• Patient discontinuations based on the perceived burden of study participation

Key Risks and Mitigations in HMB Studies

Risk 1: A high screen-failure rate

There can be a high screen-failure rate in HMB studies because the menstrual blood loss that patients experience as heavy may not meet the definition of 80 ml per month.


  • Develop a robust prescreening questionnaire.
  • Create paper and electronic prescreening tools to assist patients in tracking relevant information prior to bringing patients in for screening
  • Use data from subjects previously enrolled in the study to increase the robustness of prescreening activities for future subjects
  • Use a centralized recruitment vendor

Risk 2: Inconsistency in use and collection of sanitary products as required for endpoint data with the alkaline hematin method


  • Ensure the patient stipend is commensurate with the perceived burden associated with collecting, storing, and transporting used sanitary products
  • Provide subjects with a bag that allows easy, discreet transport of study supplies between the site and home and discreet bags for use away from home
  • Ensure sites educate subjects on the requirement to use only sanitary products provided for the study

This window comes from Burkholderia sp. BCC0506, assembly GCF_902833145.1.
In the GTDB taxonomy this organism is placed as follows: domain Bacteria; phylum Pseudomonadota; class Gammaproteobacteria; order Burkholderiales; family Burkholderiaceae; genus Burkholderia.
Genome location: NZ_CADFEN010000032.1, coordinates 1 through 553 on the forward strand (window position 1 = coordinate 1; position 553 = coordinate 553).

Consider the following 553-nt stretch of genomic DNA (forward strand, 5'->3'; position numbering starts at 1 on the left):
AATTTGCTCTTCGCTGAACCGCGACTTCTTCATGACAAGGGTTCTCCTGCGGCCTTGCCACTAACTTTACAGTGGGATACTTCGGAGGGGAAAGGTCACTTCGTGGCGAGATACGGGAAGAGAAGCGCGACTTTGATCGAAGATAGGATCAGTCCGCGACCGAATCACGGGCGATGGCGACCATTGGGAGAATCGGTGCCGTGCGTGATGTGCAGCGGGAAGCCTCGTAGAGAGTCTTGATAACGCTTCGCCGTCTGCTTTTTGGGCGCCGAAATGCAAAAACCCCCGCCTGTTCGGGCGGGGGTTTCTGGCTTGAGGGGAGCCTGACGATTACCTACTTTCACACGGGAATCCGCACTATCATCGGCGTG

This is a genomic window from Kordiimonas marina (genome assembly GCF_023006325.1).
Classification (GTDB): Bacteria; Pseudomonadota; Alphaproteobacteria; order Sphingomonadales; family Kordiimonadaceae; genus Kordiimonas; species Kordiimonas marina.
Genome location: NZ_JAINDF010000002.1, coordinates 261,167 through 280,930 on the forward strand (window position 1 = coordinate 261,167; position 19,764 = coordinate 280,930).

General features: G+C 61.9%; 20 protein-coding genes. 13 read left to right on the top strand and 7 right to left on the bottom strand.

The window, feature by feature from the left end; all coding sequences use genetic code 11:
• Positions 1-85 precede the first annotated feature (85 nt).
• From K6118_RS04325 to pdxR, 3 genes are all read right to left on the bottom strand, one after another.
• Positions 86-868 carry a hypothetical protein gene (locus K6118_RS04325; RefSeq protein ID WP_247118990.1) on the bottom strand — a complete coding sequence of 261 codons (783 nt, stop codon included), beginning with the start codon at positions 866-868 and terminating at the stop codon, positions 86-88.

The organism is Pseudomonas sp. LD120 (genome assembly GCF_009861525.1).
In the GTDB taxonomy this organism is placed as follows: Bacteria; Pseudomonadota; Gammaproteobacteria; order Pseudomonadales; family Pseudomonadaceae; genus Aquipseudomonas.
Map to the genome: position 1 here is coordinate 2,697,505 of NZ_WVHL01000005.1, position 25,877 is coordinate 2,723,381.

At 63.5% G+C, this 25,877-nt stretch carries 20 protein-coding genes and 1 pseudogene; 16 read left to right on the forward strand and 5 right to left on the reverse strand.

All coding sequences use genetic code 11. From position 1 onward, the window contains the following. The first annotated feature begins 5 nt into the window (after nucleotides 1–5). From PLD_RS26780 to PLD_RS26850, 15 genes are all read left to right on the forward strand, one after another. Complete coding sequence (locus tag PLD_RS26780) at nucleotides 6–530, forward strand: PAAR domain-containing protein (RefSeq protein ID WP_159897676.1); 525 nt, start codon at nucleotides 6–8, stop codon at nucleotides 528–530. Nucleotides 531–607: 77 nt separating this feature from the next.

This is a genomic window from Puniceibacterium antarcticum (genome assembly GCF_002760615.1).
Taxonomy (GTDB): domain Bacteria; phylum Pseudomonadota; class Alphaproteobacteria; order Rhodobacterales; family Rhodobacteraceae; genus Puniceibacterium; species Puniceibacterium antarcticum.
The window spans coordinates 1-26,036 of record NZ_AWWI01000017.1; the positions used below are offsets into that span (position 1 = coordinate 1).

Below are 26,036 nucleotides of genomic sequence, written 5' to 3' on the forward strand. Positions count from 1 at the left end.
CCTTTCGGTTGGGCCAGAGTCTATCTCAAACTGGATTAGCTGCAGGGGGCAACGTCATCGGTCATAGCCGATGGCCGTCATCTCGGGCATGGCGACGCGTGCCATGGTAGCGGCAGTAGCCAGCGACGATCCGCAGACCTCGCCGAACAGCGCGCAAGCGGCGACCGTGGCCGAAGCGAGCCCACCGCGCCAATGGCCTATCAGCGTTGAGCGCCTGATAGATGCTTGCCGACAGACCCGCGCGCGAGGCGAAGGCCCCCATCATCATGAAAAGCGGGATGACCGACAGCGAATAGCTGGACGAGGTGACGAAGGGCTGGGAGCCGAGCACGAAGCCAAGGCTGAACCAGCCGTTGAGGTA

• Consider providing name-brand sanitary products approved for use with the alkaline hematin method
  • Have site staff complete standard fields on collection bag labels prior to distribution
  • At Visit 1, provide a demonstration of proper storage of sanitary products during the study
  • Provide an IRB-approved reference guide on collection and storage of sanitary products
  • Have site staff confirm that all outer bags are sealed properly when received from subjects
If you are developing women’s health products Make Your First Decision the Right Decision - Health Decisions

For Assistance With Your HMB Program

As a CRO committed to improving healthcare outcomes for women, Health Decisions is determined to advance and accelerate clinical development of improved treatments for HMB. In addition, the Health Decisions clinical team understands how to address key operational issues and mitigate risks in HMB trials. Please contact us to explore how Health Decisions can assist with efficient, timely development of your investigative product for treatment of HMB.

The Leading Full-Service Women’s Health CRO from Pre-IND or -IDE to Regulatory Approval and Beyond
Health Decisions is a full-service CRO specializing in clinical development of drugs, diagnostics, medical devices and combination drug/devices in all areas of women’s health as well development of diagnostics for all therapeutic areas. Our experience, expertise, site network and KOL and investigator relationships enable us to address the challenges of developing women’s health products in areas including general gynecology indications, contraception, sexual health, infertility, obstetrics, menopause and osteoporosis and other indications that affect women disproportionately and profoundly, including autoimmune disorders and malefactor infertility. Health Decisions is headquartered in Durham, NC.